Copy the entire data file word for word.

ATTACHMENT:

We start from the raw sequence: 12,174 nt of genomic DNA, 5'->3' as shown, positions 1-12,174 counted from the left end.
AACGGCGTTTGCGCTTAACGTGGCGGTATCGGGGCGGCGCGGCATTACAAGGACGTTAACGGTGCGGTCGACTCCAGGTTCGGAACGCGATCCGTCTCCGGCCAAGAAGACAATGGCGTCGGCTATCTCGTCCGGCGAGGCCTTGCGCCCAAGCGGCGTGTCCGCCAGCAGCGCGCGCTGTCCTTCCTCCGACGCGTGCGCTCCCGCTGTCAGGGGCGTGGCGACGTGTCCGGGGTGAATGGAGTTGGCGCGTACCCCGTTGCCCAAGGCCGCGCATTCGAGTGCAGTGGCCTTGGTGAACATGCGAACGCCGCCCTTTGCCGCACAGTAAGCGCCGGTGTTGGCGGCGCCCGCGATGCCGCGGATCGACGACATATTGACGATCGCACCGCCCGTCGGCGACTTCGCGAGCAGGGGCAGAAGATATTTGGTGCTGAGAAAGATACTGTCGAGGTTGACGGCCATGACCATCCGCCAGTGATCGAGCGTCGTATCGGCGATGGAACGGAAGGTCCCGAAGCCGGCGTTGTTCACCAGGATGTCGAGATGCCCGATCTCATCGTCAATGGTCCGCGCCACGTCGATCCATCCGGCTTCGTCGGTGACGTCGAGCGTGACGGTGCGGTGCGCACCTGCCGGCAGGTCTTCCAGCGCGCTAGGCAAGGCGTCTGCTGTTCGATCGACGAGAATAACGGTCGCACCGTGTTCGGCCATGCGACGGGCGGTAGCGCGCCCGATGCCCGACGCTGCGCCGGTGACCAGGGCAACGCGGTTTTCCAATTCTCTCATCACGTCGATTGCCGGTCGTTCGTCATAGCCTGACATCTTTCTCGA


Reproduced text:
We start from the raw sequence: 12,174 nt of genomic DNA, 5'->3' as shown, positions 1-12,174 counted from the left end.
AACGGCGTTTGCGCTTAACGTGGCGGTATCGGGGCGGCGCGGCATTACAAGGACGTTAACGGTGCGGTCGACTCCAGGTTCGGAACGCGATCCGTCTCCGGCCAAGAAGACAATGGCGTCGGCTATCTCGTCCGGCGAGGCCTTGCGCCCAAGCGGCGTGTCCGCCAGCAGCGCGCGCTGTCCTTCCTCCGACGCGTGCGCTCCCGCTGTCAGGGGCGTGGCGACGTGTCCGGGGTGAATGGAGTTGGCGCGTACCCCGTTGCCCAAGGCCGCGCATTCGAGTGCAGTGGCCTTGGTGAACATGCGAACGCCGCCCTTTGCCGCACAGTAAGCGCCGGTGTTGGCGGCGCCCGCGATGCCGCGGATCGACGACATATTGACGATCGCACCGCCCGTCGGCGACTTCGCGAGCAGGGGCAGAAGATATTTGGTGCTGAGAAAGATACTGTCGAGGTTGACGGCCATGACCATCCGCCAGTGATCGAGCGTCGTATCGGCGATGGAACGGAAGGTCCCGAAGCCGGCGTTGTTCACCAGGATGTCGAGATGCCCGATCTCATCGTCAATGGTCCGCGCCACGTCGATCCATCCGGCTTCGTCGGTGACGTCGAGCGTGACGGTGCGGTGCGCACCTGCCGGCAGGTCTTCCAGCGCGCTAGGCAAGGCGTCTGCTGTTCGATCGACGAGAATAACGGTCGCACCGTGTTCGGCCATGCGACGGGCGGTAGCGCGCCCGATGCCCGACGCTGCGCCGGTGACCAGGGCAACGCGGTTTTCCAATTCTCTCATCACGTCGATTGCCGGTCGTTCGTCATAGCCTGACATCTTTCTCGA